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What Is The Relationship Between Mediterranean Diet and Breast Cancer?

Objective: To evaluate the effect of 2 interventions with Mediterranean diet vs the advice to follow a low-fat diet (control) on breast cancer incidence.


The Mediterranean diet is a dietary pattern designed around the traditional intake of folks who live along the north coast of the mediterranean sea, namely Spain, Italy, and Greece. This diet is typically high in

  • olive oil
  • legumes
  • complex carbs
  • fruits and vegetables
  • fish
  • dairy
  • wine

and typically low in:

  • non-fish meat sources (poultry, beef, pork, etc)
  • refined sugars (candy, baked goods, etc)

Research around the Mediterranean diet has found to reduce the risk of the following:

  • Cholesterol (hyperlipidemia)
  • Blood pressure (hypertension)
  • Heart disease
  • Incidence of Parkinson’s, Alzheimer’s
  • Death from cancer or heart attack
  • Lower weight and improved weight loss

And shifting gears to breast cancer, which is what this study was looking at…

Some facts:

  • 1 in 8 women in the US will develop breast cancer in their lifetime (12%)
  • In 2012, from which the most recent data is available, 224,000 women were diagnosed with breast cancer and 41,000 women died from it.
  • 1.7 million women were diagnosed globally in 2012

Ways to prevent or reduce the risk of breast cancer are beginning to be investigated, including the role of diet. There are a few studies that have mixed evidence linking certain diets to breast cancer risk. The Mediterranean diet has gained attention because the incidence of breast cancer in Greece, Spain, and Italy has typically been lower than in northern Europe or the US.

Due to the limited and conflicting evidence linking the two, the authors of this study sought to further evaluate the effects of the Mediterranean diet on breast cancer risk.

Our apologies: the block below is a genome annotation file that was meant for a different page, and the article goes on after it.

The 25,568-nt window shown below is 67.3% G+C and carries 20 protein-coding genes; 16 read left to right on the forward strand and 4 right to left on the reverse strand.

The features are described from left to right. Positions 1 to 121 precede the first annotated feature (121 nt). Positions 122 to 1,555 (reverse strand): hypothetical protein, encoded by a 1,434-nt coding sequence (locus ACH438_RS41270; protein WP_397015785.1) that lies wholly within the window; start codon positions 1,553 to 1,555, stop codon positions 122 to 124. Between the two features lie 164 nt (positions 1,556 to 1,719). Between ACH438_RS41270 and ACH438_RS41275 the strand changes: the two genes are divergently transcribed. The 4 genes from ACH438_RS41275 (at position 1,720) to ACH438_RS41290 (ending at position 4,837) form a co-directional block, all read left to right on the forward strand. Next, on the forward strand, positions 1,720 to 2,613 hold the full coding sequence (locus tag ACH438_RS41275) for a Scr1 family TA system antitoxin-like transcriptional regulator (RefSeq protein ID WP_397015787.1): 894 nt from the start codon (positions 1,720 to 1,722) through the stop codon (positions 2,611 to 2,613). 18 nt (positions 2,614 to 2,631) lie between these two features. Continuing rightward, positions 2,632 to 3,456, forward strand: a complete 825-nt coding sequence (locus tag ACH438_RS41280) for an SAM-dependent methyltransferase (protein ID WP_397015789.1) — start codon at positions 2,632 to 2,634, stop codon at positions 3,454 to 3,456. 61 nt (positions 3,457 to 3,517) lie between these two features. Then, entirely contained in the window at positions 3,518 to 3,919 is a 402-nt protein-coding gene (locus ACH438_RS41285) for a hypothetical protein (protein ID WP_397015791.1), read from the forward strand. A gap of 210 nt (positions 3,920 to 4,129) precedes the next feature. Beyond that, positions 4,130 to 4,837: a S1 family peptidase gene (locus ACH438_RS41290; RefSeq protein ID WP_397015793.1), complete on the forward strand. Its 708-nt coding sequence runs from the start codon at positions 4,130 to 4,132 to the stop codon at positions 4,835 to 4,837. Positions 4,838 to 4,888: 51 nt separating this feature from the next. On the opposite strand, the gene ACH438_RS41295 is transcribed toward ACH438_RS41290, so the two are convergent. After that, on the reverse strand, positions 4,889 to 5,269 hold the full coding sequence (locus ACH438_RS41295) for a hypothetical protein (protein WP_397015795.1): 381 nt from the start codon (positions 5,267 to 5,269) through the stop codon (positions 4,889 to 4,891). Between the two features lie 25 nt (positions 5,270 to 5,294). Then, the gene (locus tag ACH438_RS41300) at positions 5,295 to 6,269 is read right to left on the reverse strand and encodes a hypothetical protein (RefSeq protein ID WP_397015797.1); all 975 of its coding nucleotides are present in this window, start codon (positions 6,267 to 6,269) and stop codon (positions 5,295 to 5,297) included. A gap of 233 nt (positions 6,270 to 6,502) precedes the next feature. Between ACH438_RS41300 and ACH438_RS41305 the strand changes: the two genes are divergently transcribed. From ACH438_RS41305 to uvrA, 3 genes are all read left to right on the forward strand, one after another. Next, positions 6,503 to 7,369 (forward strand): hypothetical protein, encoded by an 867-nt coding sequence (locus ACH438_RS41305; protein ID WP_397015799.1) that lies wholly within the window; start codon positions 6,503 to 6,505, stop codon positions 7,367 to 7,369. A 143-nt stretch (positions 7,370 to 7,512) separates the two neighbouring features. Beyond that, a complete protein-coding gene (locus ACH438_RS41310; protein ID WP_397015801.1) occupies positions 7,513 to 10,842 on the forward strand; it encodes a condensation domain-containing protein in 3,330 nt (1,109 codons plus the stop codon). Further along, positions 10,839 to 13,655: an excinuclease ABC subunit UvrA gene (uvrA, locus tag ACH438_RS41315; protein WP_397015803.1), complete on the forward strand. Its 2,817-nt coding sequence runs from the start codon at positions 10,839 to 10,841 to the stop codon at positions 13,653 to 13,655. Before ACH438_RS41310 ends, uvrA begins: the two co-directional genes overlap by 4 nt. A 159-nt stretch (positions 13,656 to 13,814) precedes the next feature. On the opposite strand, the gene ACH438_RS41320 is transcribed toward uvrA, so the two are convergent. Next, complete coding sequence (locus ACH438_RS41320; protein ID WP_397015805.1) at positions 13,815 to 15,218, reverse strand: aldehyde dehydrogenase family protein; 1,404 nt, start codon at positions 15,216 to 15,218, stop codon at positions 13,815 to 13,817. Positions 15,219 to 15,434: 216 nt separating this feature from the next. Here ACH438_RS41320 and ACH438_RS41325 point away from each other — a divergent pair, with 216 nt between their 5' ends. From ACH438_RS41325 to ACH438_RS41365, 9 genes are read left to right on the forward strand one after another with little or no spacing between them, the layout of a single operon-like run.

The PREDIMED, a Spanish study which stands for Prevención con Dieta Mediterránea,  is a 1:1:1 randomized, single-blind, controlled field trial conducted at primary health care centers in Spain.

It included 4282 women age 60-80 years, from 2003-2009, at high risk of cardiovascular disease.


Average follow up was 4.8 years and 35 new cases of breast cancer were identified.

The rates of breast cancer (per 1000 person-years)  in the study were observed to be:

  • 1.1 for the Mediterranean diet with extra-virgin olive oil group
  • 1.8 for the Mediterranean diet with nuts group
  • 2.9 for the control group

The hazard ratios for breast cancer risk in the Mediterranean diet compared to the control showed :

  • 68% reduced risk for MeDiet with EVOO (HR 0.32, 95%CI, 0.13-0.79)
  • 41% reduced risk for MeDiet with Nuts (HR 0.59, 95% CI, 0.26-1.35)


The results of the study suggest that the Mediterranean diet has a protective effect on the risk of breast cancer, especially a diet high in extra virgin olive oil.

This reinforced the concept that diet does play a role in breast cancer risk and that prevention is the most sensible approach to cancer.

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